Planning is vitally necessary if the disasters of climate change, already with us, are to be mitigated and the planet is no longer degraded by greenhouse gas emissions. How planning by replacing the market would work.
Michael Roberts is an Economist in the City of London and a prolific blogger
Cross-posted from Michael’s Blog
The only way humanity has a chance of avoiding a climate disaster will be through a global plan based on common ownership of resources and technology that replaces the capitalist market system. In a new book by Scottish Marxist economists Paul Cockshott, Alin Cottrell, and Jan Philip Dapprich, entitled Economic Planning in an Age of Climate Crisis, the authors take up this issue.
Over the years, Cockshott and Cottrell have done sterling and important work in showing that planning in a non-capitalist economy is feasible and would work so much more effectively than the capitalist market economy. In this new book, the authors go further to show how planning is vitally necessary if the disasters of climate change, already with us, are to be mitigated and the planet is no longer degraded by greenhouse gas emissions. And they spell out how planning by replacing the market would work.
The authors first explain the basic science of climate change before looking at the transformations needed for a ‘green world’. Then they look at the previous successful history of deliberate planning practised in the UK during WW2 and then how, using modern computing techniques, it would be possible to organise resources to save humanity and the planet. The authors argue that “we can longer go on with a system that just maximises private profit without consideration for its effects. Instead we have to consciously plan how to change to a fossil fuel free society.”
In arguing their case, they start by showing how successful planning for the allocation of resources can be so much more successful even when capitalism still operates – for example during World War 2, when governments took over the war effort and controlled production allocation. “It’s clear that the profit motive is not going to do the job, transition to carbon neutrality will have to be driven by the state. But state-driven economic restructuring does not necessarily equate to socialism, and the experience of planning in the UK economy during World War II provides an interesting case in point.”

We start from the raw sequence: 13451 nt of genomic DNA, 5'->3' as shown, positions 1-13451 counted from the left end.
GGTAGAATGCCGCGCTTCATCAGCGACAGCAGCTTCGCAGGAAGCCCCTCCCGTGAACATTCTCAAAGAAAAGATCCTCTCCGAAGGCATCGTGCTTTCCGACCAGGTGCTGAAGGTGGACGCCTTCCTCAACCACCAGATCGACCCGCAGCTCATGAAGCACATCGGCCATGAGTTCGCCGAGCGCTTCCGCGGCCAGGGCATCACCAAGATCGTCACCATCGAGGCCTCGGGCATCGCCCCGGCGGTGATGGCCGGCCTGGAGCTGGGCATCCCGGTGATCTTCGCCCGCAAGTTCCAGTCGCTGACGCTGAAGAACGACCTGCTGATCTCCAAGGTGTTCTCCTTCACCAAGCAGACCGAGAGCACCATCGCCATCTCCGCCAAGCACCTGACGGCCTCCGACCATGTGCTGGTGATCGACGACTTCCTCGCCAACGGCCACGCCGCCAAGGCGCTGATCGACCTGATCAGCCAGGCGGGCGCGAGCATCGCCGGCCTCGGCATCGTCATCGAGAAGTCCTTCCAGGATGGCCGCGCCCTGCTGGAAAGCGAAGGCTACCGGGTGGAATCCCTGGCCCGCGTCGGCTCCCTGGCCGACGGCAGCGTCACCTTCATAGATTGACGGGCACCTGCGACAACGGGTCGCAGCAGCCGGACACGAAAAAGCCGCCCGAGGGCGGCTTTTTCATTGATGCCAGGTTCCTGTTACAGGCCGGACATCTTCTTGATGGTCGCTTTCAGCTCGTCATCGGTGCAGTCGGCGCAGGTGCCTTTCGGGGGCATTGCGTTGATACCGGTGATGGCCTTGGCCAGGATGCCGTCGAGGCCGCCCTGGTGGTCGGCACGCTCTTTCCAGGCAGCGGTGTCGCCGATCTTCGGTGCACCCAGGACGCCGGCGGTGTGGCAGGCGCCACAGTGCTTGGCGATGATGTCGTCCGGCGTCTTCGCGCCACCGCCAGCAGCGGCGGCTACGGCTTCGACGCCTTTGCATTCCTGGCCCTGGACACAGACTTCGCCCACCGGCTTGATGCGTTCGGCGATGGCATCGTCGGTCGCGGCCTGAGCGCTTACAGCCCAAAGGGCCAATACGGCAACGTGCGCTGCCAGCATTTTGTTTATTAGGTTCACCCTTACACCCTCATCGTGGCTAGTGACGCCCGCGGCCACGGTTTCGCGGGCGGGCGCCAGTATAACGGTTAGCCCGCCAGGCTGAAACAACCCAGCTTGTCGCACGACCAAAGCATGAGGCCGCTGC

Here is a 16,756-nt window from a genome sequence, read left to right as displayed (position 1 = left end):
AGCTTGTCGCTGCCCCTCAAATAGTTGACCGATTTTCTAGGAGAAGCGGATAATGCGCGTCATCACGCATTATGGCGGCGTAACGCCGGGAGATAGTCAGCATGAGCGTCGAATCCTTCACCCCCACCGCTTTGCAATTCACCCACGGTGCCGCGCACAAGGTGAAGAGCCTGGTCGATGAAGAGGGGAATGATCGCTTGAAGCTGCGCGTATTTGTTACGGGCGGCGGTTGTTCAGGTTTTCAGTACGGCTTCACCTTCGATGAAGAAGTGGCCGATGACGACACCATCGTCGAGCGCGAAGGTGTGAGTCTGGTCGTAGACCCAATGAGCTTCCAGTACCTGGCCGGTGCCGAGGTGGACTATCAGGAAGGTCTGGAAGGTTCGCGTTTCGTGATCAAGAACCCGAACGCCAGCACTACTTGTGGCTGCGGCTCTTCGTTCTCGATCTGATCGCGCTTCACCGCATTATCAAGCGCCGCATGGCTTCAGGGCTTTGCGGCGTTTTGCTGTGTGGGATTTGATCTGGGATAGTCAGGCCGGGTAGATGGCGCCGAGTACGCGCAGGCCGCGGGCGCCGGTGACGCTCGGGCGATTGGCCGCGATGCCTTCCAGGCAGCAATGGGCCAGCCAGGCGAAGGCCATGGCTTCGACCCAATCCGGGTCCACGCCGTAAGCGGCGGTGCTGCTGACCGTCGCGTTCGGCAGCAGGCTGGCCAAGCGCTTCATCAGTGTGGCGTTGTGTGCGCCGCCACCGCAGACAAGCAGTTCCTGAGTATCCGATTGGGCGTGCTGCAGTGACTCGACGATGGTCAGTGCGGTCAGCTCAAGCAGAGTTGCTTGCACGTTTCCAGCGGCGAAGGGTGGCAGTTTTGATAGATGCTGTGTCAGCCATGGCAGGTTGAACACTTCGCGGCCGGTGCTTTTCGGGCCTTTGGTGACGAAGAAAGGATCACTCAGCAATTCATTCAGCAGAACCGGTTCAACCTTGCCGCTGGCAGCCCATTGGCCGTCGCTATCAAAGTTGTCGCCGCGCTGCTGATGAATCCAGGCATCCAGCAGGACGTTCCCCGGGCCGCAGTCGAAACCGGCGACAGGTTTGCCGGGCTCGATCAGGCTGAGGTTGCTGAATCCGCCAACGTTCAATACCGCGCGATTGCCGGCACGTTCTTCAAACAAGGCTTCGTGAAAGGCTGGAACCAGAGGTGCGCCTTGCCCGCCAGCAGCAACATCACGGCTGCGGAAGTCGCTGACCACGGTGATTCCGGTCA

They present data that show, when compared to previous and subsequent periods, during the war years the UK had the best economic performance on record. The ‘war economies’ of the UK (and to a lesser extent the US) showed how much can be achieved in a short time via planning—even without comprehensive state ownership.
Of course, that was only possible because capitalists were told what to do by government directives. “Despite the fact that no formal transfer of capitalists’ property into the hands of the state took place during the war, in the circumstances of the time it seems to have been widely accepted that government could tell firms what they had to produce and what resources they were allowed to acquire. Indeed, in some cases government officials effectively took over the management of private firms.”
The authors address the usual objections to planning raised by mainstream ‘market’ economists and by the Austrian school in the so-called ‘socialist calculation’ debate. They have shown before that it is perfectly possible to plan the allocation and production of resources to a high degree of efficiency given modern computers and ‘big-data’ technology. Indeed, it is now much more feasible than in that war-time period.
They refer, in particular, to the work of Kantorovich whose linear programming showed that it was possible, starting out from a description in purely physical terms of the various production techniques available, to determine which combination of techniques will best meet plan targets. There can be a ‘non-monetary’ objective function—the degree to which given plan targets are met—which can replace the capitalist profit motive. And further, there was the work of Wassily Leontief, whose signal invention was the input–output table, which displays the interrelationships between sectors and so allows for the allocation of resources and production within an economy.